Crisp-Ellert Art Museum spotlights American Indian imprisonment at St. Augustine fort
Mar 19, 2015
by Bobbie Stewart
A recent exhibit at Flagler’s Crisp-Ellert Art Museum cast light on a long-neglected historical narrative: American Indians who were imprisoned between 1875-1878 in St. Augustine’s Castillo de San Marcos.
“Re-Riding History: From the Southern Plains to the Matanzas Bay” was on display in February and included a symposium that explored how the art exhibition corresponded to historic events, both in St. Augustine and beyond.
The story of the Native Americans imprisoned in St. Augustine is often overshadowed by other chronicled events — from Ponce de Leon’s discovery of Florida to the civil rights movement.
“This is a contemporary response to an historical experience, held intact in American Indian communities through oral tradition and art today,” said Julie Dickover, the director of the Crisp-Ellert. “It’s not just a staid historical exhibition where you’re sharing facts everybody already knows. It is this whole other perspective on these events — some artists are American Indians, some aren’t, some had relatives imprisoned there … this is their history.”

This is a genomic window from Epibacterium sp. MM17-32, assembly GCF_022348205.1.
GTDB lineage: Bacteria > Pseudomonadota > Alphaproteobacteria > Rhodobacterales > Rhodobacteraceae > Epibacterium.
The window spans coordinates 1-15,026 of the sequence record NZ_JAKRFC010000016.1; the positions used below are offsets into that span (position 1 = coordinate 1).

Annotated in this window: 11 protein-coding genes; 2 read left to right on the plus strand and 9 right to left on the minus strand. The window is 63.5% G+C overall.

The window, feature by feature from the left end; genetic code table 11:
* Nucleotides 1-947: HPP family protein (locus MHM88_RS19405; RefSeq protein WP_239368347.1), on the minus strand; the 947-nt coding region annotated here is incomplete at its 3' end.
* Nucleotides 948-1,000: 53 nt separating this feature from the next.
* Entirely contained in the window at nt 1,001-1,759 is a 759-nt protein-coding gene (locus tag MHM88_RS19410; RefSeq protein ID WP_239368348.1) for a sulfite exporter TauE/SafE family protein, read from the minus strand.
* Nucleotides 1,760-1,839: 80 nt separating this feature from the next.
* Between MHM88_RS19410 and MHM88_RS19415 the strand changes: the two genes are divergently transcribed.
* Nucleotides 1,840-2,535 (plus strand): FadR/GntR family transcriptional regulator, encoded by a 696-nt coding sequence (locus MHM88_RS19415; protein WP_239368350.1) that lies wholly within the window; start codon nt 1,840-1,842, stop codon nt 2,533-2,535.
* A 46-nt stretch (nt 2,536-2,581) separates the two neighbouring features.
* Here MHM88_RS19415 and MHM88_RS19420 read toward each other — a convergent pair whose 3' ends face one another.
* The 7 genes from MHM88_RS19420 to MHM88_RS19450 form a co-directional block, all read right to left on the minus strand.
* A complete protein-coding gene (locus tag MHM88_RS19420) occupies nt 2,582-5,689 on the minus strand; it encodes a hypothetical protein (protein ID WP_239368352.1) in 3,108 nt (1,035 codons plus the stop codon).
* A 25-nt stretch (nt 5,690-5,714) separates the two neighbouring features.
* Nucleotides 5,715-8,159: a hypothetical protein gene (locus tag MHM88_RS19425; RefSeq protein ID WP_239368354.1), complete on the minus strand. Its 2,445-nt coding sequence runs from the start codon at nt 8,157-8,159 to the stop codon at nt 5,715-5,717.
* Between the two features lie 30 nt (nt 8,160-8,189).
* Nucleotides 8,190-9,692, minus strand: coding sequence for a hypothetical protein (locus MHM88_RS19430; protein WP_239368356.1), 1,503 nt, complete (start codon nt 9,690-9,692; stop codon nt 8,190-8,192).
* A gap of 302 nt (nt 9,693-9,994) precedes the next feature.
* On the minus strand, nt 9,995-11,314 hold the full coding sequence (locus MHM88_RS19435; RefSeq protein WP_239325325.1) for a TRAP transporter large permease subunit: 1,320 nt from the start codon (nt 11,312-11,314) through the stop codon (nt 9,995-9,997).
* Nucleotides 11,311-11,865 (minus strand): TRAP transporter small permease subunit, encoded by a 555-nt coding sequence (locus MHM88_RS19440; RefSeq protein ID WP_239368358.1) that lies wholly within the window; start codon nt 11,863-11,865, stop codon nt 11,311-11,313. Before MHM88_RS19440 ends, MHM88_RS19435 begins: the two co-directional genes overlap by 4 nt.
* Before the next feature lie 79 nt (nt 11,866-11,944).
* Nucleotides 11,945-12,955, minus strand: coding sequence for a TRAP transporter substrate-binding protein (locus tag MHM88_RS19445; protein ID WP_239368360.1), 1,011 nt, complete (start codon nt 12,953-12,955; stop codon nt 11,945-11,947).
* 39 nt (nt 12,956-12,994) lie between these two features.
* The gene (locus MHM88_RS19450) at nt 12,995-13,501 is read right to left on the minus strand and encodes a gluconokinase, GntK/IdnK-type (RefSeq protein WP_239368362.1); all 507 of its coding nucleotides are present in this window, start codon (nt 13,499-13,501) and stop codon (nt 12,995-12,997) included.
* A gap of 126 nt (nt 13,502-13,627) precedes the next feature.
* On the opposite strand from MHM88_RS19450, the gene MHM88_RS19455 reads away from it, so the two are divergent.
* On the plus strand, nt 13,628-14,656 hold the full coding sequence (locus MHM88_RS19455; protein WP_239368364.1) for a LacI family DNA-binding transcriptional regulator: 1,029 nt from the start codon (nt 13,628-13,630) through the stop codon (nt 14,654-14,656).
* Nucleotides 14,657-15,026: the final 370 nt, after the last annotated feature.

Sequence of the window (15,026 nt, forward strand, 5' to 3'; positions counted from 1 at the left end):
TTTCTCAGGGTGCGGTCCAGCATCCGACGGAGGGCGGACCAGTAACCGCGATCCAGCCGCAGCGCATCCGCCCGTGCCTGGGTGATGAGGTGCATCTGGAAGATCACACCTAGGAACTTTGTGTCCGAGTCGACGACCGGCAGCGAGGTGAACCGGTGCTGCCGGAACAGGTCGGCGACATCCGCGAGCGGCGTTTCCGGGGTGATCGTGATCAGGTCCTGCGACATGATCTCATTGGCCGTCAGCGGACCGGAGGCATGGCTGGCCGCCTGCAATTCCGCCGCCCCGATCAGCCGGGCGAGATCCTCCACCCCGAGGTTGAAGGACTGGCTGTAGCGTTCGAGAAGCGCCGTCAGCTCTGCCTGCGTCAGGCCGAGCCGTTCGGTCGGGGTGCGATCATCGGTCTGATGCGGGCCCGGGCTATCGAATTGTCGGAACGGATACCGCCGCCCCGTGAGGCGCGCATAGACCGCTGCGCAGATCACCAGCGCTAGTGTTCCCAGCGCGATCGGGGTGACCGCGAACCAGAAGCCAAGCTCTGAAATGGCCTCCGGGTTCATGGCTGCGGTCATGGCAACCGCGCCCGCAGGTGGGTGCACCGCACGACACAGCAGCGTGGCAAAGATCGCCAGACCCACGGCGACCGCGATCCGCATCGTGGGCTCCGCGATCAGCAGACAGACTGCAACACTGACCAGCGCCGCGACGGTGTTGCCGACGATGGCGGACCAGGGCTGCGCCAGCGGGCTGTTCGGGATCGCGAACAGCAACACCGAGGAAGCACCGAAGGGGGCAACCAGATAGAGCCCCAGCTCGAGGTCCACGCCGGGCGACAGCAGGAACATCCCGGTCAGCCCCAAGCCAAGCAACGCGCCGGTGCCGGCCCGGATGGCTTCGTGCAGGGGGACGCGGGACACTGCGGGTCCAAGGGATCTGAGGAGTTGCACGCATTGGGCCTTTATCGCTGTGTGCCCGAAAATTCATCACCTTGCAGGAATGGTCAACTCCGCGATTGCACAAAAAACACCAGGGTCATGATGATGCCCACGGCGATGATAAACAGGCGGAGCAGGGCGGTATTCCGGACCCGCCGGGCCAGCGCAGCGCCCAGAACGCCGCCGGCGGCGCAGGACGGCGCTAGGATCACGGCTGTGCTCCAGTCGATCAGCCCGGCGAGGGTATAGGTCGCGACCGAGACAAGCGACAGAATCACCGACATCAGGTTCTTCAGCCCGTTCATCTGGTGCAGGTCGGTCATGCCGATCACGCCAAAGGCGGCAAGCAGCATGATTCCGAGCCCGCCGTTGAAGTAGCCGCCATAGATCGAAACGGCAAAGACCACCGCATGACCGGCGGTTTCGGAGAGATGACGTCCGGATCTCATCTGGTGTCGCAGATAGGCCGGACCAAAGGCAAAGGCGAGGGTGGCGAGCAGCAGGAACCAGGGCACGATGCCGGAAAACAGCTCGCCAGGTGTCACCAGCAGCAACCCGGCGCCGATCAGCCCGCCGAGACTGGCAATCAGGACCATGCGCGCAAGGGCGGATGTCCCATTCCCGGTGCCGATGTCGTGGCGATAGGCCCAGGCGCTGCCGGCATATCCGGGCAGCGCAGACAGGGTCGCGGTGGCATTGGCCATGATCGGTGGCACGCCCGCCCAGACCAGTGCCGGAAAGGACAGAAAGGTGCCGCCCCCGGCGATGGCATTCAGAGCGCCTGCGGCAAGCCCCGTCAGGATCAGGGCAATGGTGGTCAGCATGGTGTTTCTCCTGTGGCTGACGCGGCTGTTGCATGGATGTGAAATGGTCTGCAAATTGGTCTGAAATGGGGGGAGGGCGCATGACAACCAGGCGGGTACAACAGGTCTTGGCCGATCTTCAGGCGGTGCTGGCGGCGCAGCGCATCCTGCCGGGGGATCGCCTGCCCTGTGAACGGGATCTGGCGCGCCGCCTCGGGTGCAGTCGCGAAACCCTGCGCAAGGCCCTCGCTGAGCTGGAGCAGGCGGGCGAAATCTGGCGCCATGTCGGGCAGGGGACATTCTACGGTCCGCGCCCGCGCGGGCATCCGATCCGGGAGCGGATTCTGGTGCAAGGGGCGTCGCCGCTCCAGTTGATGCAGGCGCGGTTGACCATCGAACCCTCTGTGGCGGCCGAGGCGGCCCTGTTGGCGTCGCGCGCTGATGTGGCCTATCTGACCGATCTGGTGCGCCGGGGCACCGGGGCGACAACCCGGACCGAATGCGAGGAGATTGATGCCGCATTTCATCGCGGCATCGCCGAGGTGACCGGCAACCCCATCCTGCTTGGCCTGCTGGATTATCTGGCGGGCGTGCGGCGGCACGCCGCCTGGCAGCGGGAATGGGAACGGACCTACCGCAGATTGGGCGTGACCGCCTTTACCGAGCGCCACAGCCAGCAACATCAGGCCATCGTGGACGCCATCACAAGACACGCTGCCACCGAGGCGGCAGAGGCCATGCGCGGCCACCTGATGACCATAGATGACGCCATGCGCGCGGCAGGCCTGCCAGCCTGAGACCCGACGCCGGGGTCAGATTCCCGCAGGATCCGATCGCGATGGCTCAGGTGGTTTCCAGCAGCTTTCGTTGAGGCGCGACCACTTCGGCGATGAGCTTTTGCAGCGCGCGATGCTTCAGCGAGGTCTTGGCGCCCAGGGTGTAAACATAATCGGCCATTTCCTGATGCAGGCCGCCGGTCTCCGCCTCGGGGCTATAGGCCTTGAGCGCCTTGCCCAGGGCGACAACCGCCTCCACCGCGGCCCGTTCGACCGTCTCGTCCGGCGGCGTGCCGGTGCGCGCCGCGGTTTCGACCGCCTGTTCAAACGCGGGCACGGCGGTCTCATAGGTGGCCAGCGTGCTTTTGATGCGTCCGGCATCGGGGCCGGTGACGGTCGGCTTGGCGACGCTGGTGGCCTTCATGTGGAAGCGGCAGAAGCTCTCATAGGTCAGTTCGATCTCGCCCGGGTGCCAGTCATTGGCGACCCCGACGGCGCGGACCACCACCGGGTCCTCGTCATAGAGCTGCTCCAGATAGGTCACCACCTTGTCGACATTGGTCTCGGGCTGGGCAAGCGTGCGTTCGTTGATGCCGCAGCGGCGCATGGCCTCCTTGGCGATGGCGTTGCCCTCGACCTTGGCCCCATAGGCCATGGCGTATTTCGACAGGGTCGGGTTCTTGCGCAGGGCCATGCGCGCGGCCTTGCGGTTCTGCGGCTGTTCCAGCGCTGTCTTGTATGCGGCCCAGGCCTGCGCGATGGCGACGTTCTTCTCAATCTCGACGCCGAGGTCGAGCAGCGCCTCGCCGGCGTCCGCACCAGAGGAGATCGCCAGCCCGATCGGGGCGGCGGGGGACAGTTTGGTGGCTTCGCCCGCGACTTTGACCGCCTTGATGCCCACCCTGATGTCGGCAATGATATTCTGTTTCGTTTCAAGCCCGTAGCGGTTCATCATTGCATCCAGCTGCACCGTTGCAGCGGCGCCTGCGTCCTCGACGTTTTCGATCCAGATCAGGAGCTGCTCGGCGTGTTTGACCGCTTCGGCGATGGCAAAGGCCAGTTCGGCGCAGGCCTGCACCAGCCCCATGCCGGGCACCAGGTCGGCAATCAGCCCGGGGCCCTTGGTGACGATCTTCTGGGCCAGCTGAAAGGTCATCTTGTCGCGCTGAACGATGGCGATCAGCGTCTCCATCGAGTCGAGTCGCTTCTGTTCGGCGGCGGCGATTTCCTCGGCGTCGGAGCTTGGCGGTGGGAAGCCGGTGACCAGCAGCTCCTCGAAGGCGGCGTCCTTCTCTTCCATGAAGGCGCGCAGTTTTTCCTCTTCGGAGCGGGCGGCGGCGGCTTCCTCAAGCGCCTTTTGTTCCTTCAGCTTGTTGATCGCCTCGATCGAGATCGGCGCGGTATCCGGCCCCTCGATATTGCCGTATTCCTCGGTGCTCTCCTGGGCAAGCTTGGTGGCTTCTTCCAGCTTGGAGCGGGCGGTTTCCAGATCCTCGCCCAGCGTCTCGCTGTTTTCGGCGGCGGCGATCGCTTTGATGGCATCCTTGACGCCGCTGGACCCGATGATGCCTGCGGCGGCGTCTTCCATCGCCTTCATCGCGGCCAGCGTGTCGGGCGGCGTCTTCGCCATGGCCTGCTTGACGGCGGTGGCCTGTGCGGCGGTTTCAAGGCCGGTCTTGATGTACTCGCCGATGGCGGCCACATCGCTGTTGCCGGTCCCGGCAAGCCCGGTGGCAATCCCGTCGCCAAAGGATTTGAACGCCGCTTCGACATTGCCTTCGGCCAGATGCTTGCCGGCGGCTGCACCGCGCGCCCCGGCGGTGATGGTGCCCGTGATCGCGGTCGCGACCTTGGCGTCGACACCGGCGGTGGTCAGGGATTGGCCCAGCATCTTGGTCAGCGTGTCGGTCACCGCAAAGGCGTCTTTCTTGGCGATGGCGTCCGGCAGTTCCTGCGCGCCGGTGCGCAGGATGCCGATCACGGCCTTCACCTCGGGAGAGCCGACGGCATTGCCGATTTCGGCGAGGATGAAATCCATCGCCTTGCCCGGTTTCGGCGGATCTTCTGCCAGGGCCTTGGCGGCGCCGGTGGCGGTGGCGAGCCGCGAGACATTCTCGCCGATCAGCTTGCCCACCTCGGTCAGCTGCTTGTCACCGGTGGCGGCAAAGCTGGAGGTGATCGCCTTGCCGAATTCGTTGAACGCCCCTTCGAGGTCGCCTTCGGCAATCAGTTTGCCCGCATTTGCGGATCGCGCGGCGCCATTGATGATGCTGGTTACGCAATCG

As part of the project, 72 native and non-native artists created sketches using various printmaking methods as a response to the authentic ledger-paper sketches drawn by 72 imprisoned American Indians. The prisoners, forcibly removed from their homes in Oklahoma and brought by rail to what was then Fort Marion, were leaders of Cheyenne, Kiowa, Comanche, Arapaho, Caddo and Chiracahua Apache tribes.
Artists were provided with images of the original sketches and asked to consider three things in their artistic process: particular prisoners, art historically and the topography of the landscape prisoners traversed.